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Bought the wrong port tunnel ram and was just told I can run a rectangle port intake on an oval port head doesnt make sense to me. Anyone have any experience with this ?
 

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Bought the wrong port tunnel ram and was just told I can run a rectangle port intake on an oval port head doesnt make sense to me. Anyone have any experience with this ?
Ask the guys who deal with Dyno's a lot. That combo usually makes more power then the oval port manifold does. I am sure Bob or Steel will say something.
 

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83 Crusader - 468 BBC
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Bought the wrong port tunnel ram and was just told I can run a rectangle port intake on an oval port head doesnt make sense to me. Anyone have any experience with this ?
Please post your findings...I am interested and curious as well :)Unsure
 

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sqaire port tunnel ram

we have done it in the past had good results it was allways on a mild mannered set up . Just be sure to use square port gaskets
 

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It will definitely work. I can't see it being the most efficient though, especially on the top end. I ran this combo years ago when I needed a motor to just get the boat wet with so I threw my T Ram on an old wore out Suburban 454 just to finish out the year. It actually didn't run that bad. Just remember to use the intake gaskets that match your intake or you'll have a massive vacuum leak.
 

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It will work just fine. I ran a rect port intake on oval port heads for three years. Would I do it on the motor I have now? No, but for a 450-500 hp deal used to cruise on the water it wont make a difference.
 

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Yea it works. I have a rec tunnel on a pair of ovals and it works real well on my set-up although my heads have been worked a bit on the intake side. Lots of guys have done it and most wouldn't want to admit but let er rip. I have found that it will acctually wakes up the bottom end a pinch, kinda like a velocity thing. Just use the right gaskets!!! Mark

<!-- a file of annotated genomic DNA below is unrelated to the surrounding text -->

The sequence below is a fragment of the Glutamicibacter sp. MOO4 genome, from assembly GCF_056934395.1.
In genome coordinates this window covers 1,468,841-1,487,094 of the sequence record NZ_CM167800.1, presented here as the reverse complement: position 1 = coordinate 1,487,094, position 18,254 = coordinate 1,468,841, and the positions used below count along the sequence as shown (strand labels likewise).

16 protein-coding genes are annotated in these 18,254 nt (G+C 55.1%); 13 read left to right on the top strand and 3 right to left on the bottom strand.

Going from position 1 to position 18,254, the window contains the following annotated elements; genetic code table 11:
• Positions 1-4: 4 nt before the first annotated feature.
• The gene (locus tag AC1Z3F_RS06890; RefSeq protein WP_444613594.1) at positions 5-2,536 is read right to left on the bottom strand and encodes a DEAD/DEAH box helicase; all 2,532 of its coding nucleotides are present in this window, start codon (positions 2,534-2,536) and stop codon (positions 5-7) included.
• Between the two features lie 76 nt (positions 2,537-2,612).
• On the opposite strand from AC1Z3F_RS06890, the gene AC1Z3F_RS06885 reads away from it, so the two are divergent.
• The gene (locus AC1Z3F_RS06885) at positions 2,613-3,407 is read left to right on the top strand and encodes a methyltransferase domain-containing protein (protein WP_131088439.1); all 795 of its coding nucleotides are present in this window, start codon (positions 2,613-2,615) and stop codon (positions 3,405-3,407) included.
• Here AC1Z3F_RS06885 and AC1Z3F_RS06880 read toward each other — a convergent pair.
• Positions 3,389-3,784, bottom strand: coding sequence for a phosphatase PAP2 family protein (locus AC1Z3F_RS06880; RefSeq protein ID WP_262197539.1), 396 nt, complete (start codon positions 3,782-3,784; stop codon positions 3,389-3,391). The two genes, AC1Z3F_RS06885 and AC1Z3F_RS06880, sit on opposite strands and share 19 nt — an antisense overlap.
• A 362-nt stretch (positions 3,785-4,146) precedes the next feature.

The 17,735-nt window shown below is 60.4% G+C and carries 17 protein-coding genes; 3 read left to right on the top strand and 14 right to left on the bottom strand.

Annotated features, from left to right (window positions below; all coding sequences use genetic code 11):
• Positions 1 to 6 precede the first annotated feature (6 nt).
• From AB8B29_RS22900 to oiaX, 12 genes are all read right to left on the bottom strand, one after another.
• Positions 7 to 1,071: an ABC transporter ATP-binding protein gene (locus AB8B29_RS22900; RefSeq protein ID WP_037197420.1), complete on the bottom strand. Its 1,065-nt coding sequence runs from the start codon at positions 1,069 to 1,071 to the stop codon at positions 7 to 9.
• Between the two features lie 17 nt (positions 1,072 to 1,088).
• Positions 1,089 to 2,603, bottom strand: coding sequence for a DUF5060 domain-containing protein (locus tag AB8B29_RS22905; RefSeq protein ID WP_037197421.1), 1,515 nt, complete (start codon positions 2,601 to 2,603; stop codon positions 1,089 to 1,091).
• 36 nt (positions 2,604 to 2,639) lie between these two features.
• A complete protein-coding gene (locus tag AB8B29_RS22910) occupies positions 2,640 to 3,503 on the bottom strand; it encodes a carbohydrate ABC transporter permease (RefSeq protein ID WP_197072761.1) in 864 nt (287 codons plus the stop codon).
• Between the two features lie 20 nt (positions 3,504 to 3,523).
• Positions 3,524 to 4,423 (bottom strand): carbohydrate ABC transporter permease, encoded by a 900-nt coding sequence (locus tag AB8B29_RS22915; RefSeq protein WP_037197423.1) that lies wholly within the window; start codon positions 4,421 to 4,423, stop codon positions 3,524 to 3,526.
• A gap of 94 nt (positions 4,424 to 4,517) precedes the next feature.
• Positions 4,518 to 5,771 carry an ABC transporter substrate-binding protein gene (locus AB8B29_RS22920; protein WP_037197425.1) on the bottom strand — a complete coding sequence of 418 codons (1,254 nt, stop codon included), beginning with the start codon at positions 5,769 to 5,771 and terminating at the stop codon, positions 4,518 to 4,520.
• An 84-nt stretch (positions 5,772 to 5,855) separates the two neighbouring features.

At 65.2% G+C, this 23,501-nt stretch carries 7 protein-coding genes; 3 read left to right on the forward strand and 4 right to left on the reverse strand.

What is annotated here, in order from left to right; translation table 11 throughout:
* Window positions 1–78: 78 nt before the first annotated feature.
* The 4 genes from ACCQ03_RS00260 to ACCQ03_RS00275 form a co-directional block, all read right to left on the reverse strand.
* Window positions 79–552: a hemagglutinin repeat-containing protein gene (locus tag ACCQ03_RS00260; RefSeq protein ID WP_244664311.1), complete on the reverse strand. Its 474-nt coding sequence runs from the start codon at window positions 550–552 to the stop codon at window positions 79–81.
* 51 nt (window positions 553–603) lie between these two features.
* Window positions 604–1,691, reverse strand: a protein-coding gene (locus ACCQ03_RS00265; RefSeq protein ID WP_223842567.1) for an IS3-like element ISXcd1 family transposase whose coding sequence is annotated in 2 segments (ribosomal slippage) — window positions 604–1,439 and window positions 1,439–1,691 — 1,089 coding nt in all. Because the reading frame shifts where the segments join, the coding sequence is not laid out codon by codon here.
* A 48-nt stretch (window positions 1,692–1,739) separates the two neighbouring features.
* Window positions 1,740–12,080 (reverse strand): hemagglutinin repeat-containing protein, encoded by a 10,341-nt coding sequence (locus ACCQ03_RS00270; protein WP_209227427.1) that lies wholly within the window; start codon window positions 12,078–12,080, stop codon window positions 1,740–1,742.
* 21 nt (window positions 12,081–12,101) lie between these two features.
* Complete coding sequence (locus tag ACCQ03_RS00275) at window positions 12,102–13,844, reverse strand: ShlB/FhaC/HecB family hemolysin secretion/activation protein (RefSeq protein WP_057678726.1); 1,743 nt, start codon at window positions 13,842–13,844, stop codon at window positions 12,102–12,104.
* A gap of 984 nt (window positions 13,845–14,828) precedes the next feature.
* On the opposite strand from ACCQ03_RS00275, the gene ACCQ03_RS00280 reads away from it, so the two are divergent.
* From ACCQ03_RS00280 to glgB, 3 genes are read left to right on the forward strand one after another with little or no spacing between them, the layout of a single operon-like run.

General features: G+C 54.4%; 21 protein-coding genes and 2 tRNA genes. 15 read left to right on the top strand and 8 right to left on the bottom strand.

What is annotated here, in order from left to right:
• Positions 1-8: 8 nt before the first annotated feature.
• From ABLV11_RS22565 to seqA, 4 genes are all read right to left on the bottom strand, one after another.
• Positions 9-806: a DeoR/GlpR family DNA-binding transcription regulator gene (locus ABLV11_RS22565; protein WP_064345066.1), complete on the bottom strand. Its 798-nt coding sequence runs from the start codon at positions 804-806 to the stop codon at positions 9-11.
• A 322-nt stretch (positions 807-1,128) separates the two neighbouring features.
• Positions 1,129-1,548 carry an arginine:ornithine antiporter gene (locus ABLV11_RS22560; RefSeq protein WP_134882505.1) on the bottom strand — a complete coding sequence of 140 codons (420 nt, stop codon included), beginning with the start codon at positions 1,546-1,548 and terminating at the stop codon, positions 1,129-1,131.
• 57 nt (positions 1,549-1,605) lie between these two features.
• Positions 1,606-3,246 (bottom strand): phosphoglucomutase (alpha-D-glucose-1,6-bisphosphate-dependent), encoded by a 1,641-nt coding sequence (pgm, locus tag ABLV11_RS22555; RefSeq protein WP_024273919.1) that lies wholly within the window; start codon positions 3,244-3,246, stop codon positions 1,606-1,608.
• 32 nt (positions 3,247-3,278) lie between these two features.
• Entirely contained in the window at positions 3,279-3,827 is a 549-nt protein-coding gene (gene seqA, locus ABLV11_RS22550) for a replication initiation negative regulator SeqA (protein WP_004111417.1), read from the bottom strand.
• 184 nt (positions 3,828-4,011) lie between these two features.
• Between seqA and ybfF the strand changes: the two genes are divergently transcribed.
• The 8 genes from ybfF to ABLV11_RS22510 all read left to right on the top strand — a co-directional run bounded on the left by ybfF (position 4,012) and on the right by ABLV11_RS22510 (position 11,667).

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Single Carb Tunnel Ram Question

Has anyone had issues with running a single carb tunnel ram- issues being the fuel mixture is not consistent through out?? I'm looking to run this set up, but have a few people tell me not to because of it leans out the front and back cylinders? Any constructive thoughts/info on this would be greatly appreciated!
 

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Has anyone had issues with running a single carb tunnel ram- issues being the fuel mixture is not consistent through out?? I'm looking to run this set up, but have a few people tell me not to because of it leans out the front and back cylinders? Any constructive thoughts/info on this would be greatly appreciated!
Alot of factors come to play on this question? Engine size,cam specs and intended carb. Not to mention boat and what you are trying to get out of it. Of Course everybody wants the most bang for the buck but I have done it and made it work. The biggest factor is a LARGE plenum manifold with a single shot carb?. With that being said the squirters and jets need to be stepped up to kill the initial hit from the peddle. As most people have learned with a single top tunnel is that they have a large hesitation on the hit simply because of the plenum which is mostly air and a touch of fuel will toss a big bog on off throttle response. So to cure that issue what would you do. M
 

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Since this is a jet boat thread, lets state the bottom line here first. IF you are running a stock pump, you may be limited in rpm that you will realisticly see, due to a stock pump's very nature, around 5500-5600 is my recollection. On our dyno at work, we've found that the oval ports well out pull the rectangular ports up to around that same 5500, where the rectangular ports start to show gains at the higher rpms. I've never purposely run a mis-matched intake/head combo to know , but indications are that if you're running a hot lake or river boat, and not an all-out racing rig turning 7000 rpm with a loosened up pump, shoe, grate, nozzle, etc, the Oval port big Chevy heads are the more efficient flowing , and the aftermarket ovals even more so. Run a matched oval intake to keep velocity high. ( Remember, you're trying to "ram" the air/fuel charge in ). Many builders have even run a slightly larger head port opening as opposed to the manifold's, to create a manifold "lip", to minimize reversion. Running the biggest and baddest components just to have bragging rights often results in an engine that isn't running well. My engine building motto.....Give each particular engine what it tells you it wants, not what you want to give it.
 

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Rectangle intake/oval port head

rumor has it, the air fuel mixture will bang into the intake area surrounding the smaller oval port in the head thus knocking the air-fuel mixture out of suspension causing a loss of power...if anything, when port matching intake to head, some want the port in the intake slightly smaller as to alleviate this problem...:)
 
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